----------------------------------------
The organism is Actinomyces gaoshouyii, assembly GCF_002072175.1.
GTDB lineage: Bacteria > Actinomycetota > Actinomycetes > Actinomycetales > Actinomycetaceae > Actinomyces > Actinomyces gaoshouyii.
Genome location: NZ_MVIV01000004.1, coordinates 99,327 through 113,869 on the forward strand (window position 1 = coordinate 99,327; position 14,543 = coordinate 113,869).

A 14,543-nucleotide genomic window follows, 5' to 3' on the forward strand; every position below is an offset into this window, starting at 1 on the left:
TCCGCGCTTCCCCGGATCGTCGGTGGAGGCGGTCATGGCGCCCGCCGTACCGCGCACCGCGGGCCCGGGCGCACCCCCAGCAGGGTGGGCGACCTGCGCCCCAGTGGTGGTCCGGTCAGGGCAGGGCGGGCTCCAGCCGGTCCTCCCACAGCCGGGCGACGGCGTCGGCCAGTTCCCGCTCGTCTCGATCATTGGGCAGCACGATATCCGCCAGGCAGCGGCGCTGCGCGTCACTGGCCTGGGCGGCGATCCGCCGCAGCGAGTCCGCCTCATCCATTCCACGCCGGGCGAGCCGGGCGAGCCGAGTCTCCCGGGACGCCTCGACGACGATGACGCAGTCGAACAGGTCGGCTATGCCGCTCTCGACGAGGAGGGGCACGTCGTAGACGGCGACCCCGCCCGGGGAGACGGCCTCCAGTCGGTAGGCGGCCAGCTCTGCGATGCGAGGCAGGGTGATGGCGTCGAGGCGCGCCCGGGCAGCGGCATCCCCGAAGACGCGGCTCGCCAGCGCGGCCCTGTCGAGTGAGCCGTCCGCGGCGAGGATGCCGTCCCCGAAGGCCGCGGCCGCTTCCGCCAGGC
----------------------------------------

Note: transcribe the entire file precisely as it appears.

The organism is Actinomyces gaoshouyii, assembly GCF_002072175.1.
GTDB lineage: Bacteria > Actinomycetota > Actinomycetes > Actinomycetales > Actinomycetaceae > Actinomyces > Actinomyces gaoshouyii.
Genome location: NZ_MVIV01000004.1, coordinates 99,327 through 113,869 on the forward strand (window position 1 = coordinate 99,327; position 14,543 = coordinate 113,869).

A 14,543-nucleotide genomic window follows, 5' to 3' on the forward strand; every position below is an offset into this window, starting at 1 on the left:
TCCGCGCTTCCCCGGATCGTCGGTGGAGGCGGTCATGGCGCCCGCCGTACCGCGCACCGCGGGCCCGGGCGCACCCCCAGCAGGGTGGGCGACCTGCGCCCCAGTGGTGGTCCGGTCAGGGCAGGGCGGGCTCCAGCCGGTCCTCCCACAGCCGGGCGACGGCGTCGGCCAGTTCCCGCTCGTCTCGATCATTGGGCAGCACGATATCCGCCAGGCAGCGGCGCTGCGCGTCACTGGCCTGGGCGGCGATCCGCCGCAGCGAGTCCGCCTCATCCATTCCACGCCGGGCGAGCCGGGCGAGCCGAGTCTCCCGGGACGCCTCGACGACGATGACGCAGTCGAACAGGTCGGCTATGCCGCTCTCGACGAGGAGGGGCACGTCGTAGACGGCGACCCCGCCCGGGGAGACGGCCTCCAGTCGGTAGGCGGCCAGCTCTGCGATGCGAGGCAGGGTGATGGCGTCGAGGCGCGCCCGGGCAGCGGCATCCCCGAAGACGCGGCTCGCCAGCGCGGCCCTGTCGAGTGAGCCGTCCGCGGCGAGGATGCCGTCCCCGAAGGCCGCGGCCGCTTCCGCCAGGC